Visakhapatnam: Although most commonly found in India, bamboo is put to very little use even though it is more durable than wood. The abundantly available grass in the country has been traditional used as durable housing material to build stilt houses and lasting low cost houses in various parts of the country, but for the first time in the country, bamboo is being promoted for construction of low cost green houses for agricultural practices in Visakhapatnam district.
Bhagavatula Charaitable Trust in collaboration with Krishi Vigyan Kendra situated in Yelamanchili has constructed prototype green houses using rattan, bamboo and nets to promote floriculture. To make the concept more eco-conducive, experts have introduced pollination by bees in these green houses.
K Srinivasulu, a structural engineer working with Krishi Vigyan Kendra, said, “A lot of people do not realise that bamboo is as strong as steel and as far as durability is concerned it is very tough and resistant to termites. In such a scenario, building multi-tiered bamboo green houses to increase agricultural output in dry districts such as Visakhapatnam is a very good option for small farmers. More importantly, farmers will also take to export-oriented floriculture rather than water consuming native crops or dry crops that give little returns.”
Explaining the concept of a multi-tiered bamboo green house, Srinivasulu said, “The frame is entirely constructed from bamboo and both rope and rattan can be used to fix the joints. More importantly, bamboo poles being tall provide the option of extra space by enabling farmers to simply go vertical. These structures can also be used to construct hydroponic green houses for vegetable cultivation.”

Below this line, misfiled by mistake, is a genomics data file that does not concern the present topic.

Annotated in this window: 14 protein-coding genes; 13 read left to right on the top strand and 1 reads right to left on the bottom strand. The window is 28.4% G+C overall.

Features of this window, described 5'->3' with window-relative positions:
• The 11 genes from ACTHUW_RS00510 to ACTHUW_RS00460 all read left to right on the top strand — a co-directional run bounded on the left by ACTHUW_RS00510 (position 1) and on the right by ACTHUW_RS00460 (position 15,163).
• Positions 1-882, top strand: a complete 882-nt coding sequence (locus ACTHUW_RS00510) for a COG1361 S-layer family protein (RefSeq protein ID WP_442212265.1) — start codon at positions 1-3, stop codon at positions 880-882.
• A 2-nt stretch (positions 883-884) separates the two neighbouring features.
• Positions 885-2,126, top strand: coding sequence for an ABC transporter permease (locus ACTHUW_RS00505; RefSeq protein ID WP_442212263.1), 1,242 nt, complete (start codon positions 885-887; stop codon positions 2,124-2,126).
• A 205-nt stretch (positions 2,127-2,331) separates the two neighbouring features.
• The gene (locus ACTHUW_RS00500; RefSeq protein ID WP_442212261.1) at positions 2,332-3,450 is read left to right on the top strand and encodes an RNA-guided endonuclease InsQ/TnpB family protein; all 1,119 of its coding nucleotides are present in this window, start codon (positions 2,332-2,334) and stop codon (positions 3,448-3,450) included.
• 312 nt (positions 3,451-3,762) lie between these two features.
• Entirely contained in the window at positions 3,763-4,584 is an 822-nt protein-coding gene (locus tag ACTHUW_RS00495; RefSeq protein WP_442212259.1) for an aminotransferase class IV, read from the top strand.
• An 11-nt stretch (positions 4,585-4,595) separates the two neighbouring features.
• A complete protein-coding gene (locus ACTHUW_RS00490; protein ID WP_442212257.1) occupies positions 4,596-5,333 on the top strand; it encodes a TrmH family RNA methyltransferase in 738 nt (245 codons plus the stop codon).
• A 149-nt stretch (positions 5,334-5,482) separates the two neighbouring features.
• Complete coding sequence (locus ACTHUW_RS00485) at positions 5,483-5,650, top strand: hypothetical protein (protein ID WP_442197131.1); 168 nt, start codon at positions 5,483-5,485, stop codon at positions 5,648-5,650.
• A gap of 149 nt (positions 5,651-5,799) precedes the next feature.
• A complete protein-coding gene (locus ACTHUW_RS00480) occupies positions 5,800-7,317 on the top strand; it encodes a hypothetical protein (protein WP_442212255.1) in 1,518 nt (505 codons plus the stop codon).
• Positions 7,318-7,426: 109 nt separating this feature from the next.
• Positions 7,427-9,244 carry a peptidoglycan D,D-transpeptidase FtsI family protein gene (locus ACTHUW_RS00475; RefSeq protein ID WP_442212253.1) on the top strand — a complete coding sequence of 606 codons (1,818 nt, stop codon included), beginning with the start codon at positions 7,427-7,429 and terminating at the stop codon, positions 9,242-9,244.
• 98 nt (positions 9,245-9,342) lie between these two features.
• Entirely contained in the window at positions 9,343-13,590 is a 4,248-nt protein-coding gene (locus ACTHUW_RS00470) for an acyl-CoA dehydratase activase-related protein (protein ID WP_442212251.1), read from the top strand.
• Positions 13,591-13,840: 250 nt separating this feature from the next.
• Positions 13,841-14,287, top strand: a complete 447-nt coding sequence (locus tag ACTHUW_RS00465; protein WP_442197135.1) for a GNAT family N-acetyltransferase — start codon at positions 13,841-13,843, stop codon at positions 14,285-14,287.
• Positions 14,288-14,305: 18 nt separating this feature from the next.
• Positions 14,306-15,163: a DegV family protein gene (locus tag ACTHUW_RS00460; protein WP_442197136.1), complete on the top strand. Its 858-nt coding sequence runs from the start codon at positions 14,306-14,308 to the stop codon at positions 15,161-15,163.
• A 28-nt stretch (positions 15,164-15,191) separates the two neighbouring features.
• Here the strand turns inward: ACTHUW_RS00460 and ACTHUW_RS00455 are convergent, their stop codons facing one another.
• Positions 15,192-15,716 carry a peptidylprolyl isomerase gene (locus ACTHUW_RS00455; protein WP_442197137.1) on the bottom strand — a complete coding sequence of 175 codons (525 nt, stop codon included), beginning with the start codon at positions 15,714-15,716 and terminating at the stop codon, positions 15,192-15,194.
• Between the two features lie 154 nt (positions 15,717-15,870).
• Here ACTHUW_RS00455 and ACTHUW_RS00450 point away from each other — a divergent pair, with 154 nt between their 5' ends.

PV Sarma, an expert in hydroponic practices and soil conservation, said, “The use of bamboo to construct green houses will radically change the face of agriculture in Visakhapatnam district. It will not only enable farmers to produce more per square foot but also help reduce water use and consumption. It will encourage farmers to take to ecofriendly agricultural practices. Having said that, the onus is on the state to promote these practices on a large scale to challenge food scarcity and land and resource scarcity.”
Sarma said these green houses are almost 1/10th of the cost of green houses in western countries but equally effective. He urged the state and central governments to promote green houses by picking progressive farmers from each and every mandal in the entire state and ensuring that they share the technology with small farmers in the region as well.
Source: Times of India